08-24-2011, 03:37 PM #1
- 83 Posts
I've been thinking about what microsoft could learn from HP's missteps with webOS and it dawned on me. While there may still be little interest in the WP7 OS (as was the case with webOS), dirt cheap hardware will get people to give your OS a chance even when they had no prior interest. if you haven't been hiding under a rock for the past few days, check out the sales/demand for HP's Touchpad.
With mango just around the corner and new WP7 hardware expected to come out, Microsoft should do with their current WP7 phones what HP did with their touchpads. They should work with HTC, Samsung, & LG and sell off their current inventory of WP7 phones at no-contract prices of $50-100. I would think that with the poor sales WP7 is having so far, there is a lot of inventory out there. Microsoft has deep enough pockets to subsidize the phones. I think potential dividends of having more people using WP7 phones in the long run far outweigh the near term cost of subsidizing these phones.
- 08-24-2011, 04:06 PM #2
Here's to hoping!
- 08-24-2011, 04:57 PM #3
hm,, How to drive a company into a hole! dont think MS wants to learn that. lol ;)
givign phoens away at a cheaper price could help ... they might only lower it once the new phoens come out ( witch they always do )
and i think Nokia is working on low end WP with the hardware not being AS good as the highend ( like android does )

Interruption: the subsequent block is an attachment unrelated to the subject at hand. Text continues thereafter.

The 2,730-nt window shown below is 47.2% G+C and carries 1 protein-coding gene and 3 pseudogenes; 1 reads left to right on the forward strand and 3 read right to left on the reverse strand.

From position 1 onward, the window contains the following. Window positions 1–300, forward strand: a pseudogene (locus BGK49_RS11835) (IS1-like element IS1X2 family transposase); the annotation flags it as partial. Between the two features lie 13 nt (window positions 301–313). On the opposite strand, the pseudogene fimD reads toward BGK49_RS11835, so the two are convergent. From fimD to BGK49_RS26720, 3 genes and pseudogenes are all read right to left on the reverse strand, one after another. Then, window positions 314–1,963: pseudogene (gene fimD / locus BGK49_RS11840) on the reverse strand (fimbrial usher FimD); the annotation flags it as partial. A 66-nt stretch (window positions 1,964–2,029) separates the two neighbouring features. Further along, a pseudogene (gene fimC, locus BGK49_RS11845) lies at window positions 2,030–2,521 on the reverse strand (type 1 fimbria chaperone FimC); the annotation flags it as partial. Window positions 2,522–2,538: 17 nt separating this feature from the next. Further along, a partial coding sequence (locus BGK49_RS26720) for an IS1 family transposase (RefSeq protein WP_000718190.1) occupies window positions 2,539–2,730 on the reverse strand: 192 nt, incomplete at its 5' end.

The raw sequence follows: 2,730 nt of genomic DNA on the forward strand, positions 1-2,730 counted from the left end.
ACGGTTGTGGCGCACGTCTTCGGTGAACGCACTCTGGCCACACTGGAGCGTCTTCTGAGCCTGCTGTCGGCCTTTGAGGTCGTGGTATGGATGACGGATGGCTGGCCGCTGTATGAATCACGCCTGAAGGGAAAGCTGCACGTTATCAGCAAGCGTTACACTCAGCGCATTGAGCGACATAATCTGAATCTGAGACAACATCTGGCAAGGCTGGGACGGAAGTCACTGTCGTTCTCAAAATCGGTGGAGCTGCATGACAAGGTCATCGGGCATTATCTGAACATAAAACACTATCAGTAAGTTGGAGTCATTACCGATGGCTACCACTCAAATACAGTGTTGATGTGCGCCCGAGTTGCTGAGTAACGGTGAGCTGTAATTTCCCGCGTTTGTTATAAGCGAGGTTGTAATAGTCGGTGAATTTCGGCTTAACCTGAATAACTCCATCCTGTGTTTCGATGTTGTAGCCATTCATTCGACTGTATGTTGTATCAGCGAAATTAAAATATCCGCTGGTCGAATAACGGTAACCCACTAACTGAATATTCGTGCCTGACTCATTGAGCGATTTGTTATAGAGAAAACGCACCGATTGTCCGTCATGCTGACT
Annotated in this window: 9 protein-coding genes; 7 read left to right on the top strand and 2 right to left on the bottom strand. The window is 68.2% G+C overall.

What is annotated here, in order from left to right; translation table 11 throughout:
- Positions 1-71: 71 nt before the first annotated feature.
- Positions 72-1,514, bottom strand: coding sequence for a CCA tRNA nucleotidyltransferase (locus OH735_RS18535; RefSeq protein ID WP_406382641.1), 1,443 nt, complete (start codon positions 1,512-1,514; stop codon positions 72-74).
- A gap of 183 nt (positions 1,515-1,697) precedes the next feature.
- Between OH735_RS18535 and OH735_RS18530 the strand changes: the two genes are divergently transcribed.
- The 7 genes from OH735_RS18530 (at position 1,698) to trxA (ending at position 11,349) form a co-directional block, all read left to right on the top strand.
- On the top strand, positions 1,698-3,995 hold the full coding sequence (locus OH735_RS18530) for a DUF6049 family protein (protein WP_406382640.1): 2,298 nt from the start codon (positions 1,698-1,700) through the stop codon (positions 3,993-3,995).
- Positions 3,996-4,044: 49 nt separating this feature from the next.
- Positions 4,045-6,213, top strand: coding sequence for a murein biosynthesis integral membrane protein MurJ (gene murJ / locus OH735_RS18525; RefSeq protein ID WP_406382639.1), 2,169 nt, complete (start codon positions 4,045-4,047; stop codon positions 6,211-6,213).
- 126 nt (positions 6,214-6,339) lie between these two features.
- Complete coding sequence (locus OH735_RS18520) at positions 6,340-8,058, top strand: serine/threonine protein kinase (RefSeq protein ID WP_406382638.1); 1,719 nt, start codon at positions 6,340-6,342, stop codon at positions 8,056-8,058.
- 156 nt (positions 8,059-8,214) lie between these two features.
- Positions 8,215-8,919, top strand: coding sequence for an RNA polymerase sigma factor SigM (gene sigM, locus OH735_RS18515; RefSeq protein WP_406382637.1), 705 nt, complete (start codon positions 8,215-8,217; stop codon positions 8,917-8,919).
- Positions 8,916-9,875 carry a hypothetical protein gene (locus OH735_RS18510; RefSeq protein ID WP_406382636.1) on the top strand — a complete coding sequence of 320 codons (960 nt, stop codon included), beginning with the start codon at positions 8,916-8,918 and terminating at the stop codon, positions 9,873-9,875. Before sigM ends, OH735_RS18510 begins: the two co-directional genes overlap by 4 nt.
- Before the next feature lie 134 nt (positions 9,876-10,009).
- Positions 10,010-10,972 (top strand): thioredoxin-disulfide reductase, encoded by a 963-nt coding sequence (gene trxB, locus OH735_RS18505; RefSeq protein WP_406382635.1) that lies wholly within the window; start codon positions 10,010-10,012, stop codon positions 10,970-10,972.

- 08-24-2011, 06:04 PM #4
Tablets != phones.
Samsung Focuses have been pretty much dirt cheap for months (as little as $0.01), but people aren't snapping them up. I suspect it's the contract cost. A $100 no-contract tablet is quite a bit more attractive than a $0.01 phone that requires a $70/mo contract and possibly switching providers.
- 08-24-2011, 06:23 PM #5
That said, Nokia is VERY interested in going after the low-end market. Much of their smartphone sales are budget-priced Symbian phones in developing countries. There is absolutely no way they would switch to Windows Phone if it meant they would have to leave that market behind. Nokia just today announced 3 low-priced phones, and they're actually pretty nice! 1GHz CPUs, Gorilla Glass covering, IPS LCD screens, etc. So, if there's anybody who can undercut the competition but still make a quality product, it's Nokia.
- 08-24-2011, 06:28 PM #6
They make a lot more sense if you're talking pay-as-you-go plans or unlocked phones. My understanding is that unlocked smartphones are much more popular in Europe than here in the USA. Google and Nokia both had no luck whatsoever trying to sell unlocked smartphones in the US.
08-24-2011, 06:56 PM #7
- 83 Posts
08-24-2011, 09:14 PM #8
- 4,482 Posts
The problem with such a strategy is that it would turn into something that customers would expect.
If there were decent level smartphones for sale off-contract for $100, then how would you ever get customers to later buy a similar class phone for $400?
- 08-24-2011, 09:24 PM #9
hmmm would make peoples current phones worthless basically and if they wanted to sell them to get a later model then they would get nothing for it.
I think the best way would be promote/advertise and maybe set up lots of competitions or something to get them into peoples hands and use word of mouth
08-24-2011, 09:27 PM #10
- 4,482 Posts
Yeah. Contests and competitions to give them out free may actually be better than selling them cheap.
If they give it free, then people believe that they were fortunate enough to get something of great value free.
But if they sell it cheap, it's value becomes the selling price.